Breaking News Emails
Every day for the last month, Aneth's 3-year-old daughter has asked her the same question: "When is Daddy coming home?" She searches every room in the house for him and wonders why he wasn't there for her birthday. Aneth cannot bring herself to tell her youngest child that her father was detained by immigration authorities in what advocates say was the biggest workplace raid in a decade.
It's been more than a month since Immigration and Customs Enforcement officers detained 97 people at a meatpacking plant in eastern Tennessee, upending dozens of families and leaving many fearful of what could come next.
“It hurts so much," said Aneth, 38, a resident of Morristown, Tennessee, who asked that her last name not be used, or the names of her children, out of concern for her family's safety.
"I don’t even know how to explain it to them because they wouldn’t understand,” said Aneth, who also has a 5-year-old son and an 11-year-old daughter who is old enough to know that her father, Alberto, remains detained in Louisiana awaiting a bond hearing this week.
“We used to do everything together,” Aneth said of her husband of 15 years.
The raid appeared to be part of ICE's recent efforts to step up enforcement of immigration laws in workplaces.
Attorney General Jeff Sessions mentioned the raid in a speech on Tuesday, saying that he wasn't "shedding tears" over it.
"You don’t get to gain a competitive advantage in this country by having large numbers of illegal workers working for you so I’m not shedding tears about that," he said in remarks at the Gatlinburg Law Enforcement Training Conference in Tennessee.
Immigrant rights advocates said the Tennessee raid was the biggest since a 2008 raid in Postville, Iowa, where nearly 400 immigrants were detained at a slaughterhouse.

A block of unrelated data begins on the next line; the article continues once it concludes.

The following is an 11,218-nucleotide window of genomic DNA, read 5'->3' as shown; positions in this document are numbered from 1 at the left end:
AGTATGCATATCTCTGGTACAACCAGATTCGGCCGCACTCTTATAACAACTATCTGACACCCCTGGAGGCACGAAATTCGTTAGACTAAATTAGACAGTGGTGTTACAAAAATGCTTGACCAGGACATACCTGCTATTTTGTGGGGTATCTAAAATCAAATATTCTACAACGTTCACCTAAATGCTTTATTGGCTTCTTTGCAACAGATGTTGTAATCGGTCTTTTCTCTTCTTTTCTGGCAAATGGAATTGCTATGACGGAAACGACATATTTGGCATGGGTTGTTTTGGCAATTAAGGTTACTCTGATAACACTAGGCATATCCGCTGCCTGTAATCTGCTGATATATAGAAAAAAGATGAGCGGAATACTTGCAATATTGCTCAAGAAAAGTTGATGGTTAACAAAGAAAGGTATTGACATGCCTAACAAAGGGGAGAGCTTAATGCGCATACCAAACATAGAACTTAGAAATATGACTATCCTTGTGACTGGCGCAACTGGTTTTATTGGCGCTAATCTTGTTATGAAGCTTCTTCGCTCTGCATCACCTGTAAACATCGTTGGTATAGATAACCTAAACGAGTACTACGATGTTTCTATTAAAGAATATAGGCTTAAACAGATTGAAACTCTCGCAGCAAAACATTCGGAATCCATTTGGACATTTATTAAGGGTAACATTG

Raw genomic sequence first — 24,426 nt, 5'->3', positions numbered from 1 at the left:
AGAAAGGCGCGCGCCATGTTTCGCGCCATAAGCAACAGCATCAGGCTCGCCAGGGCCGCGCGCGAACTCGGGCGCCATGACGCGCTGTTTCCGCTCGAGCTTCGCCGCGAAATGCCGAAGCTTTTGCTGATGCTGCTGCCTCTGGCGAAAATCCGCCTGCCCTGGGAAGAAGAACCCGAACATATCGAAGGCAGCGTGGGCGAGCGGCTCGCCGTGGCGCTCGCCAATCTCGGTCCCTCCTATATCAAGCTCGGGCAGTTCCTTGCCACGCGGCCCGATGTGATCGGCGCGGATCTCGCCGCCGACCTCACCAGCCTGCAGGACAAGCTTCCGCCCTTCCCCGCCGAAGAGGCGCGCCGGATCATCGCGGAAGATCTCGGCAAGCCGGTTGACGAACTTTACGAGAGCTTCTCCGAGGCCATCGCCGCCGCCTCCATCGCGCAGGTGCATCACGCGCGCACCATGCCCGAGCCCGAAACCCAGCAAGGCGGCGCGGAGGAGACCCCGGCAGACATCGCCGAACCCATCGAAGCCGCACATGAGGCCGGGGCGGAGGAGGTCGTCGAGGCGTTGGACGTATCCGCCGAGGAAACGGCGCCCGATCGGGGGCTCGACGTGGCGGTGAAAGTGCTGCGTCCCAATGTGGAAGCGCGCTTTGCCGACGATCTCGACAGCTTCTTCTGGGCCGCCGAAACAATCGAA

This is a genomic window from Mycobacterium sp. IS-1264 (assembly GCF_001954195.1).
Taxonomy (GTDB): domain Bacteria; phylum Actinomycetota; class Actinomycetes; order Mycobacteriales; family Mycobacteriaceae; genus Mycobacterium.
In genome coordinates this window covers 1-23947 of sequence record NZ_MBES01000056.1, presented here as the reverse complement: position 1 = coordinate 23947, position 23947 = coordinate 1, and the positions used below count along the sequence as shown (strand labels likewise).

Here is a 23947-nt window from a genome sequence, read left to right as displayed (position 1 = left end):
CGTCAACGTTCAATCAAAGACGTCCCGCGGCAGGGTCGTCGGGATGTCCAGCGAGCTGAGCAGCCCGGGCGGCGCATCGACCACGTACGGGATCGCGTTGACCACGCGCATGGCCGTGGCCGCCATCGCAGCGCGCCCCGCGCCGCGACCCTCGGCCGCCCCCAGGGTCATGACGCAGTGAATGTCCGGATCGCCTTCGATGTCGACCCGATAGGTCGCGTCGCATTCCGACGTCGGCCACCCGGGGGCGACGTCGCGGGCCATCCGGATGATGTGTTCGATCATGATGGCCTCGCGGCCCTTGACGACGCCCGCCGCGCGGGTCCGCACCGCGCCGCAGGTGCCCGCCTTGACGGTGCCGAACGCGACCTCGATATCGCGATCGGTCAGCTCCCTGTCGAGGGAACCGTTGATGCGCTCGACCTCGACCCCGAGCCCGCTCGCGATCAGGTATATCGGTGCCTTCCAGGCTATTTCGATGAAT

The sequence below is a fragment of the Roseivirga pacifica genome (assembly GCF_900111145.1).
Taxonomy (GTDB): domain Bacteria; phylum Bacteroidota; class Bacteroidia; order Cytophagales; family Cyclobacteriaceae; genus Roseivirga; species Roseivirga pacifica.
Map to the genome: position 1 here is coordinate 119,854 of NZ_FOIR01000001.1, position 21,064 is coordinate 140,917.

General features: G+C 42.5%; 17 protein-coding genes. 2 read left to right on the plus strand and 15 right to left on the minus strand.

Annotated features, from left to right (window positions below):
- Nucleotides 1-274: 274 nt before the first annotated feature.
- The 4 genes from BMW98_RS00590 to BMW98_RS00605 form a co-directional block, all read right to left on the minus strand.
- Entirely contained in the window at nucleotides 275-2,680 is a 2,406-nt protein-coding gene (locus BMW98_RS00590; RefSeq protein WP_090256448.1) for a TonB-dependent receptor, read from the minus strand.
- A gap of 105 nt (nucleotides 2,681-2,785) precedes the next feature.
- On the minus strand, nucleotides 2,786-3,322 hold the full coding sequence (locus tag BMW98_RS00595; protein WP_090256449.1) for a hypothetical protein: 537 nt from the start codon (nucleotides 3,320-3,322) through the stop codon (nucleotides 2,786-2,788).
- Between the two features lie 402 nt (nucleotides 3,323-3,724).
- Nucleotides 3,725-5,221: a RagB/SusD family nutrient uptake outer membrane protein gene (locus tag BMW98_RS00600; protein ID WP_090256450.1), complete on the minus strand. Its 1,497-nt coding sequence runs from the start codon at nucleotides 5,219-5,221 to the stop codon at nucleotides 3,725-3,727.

"It certainly feels, in many ways, that history is repeating itself," Stephanie Teatro, co-executive director of the Tennessee Immigrant and Refugee Rights Coalition, said during a call with reporters on Monday. "The impact of this raid extended well past those 97 workers who were arrested."
Hundreds of people gathered at a church in the days after the raid, desperately trying to find their family members. Nearly 600 children from the district missed school as fear spread through the tight-knit immigrant community when it became clear that dozens of fathers, mothers, siblings, sons and daughters weren't coming home.
“These events are just so big, they create such chaos,” Jessie Hahn, a labor and employment policy attorney at the National Immigration Law Center, told NBC News. “It touches everyone in a community even if they don’t directly have a family member who was working at this work site.”
In October, Thomas Homan, the acting director of ICE, said he had ordered agents to increase workplace enforcement actions "by four to five times.”
“We are taking worksite enforcement very hard this year,” Homan, who recently announced that he plans to retire, said in a speech. He added that ICE was going to both prosecute employers who knowingly hire people who are not legally allowed to work in the U.S. and deport those workers.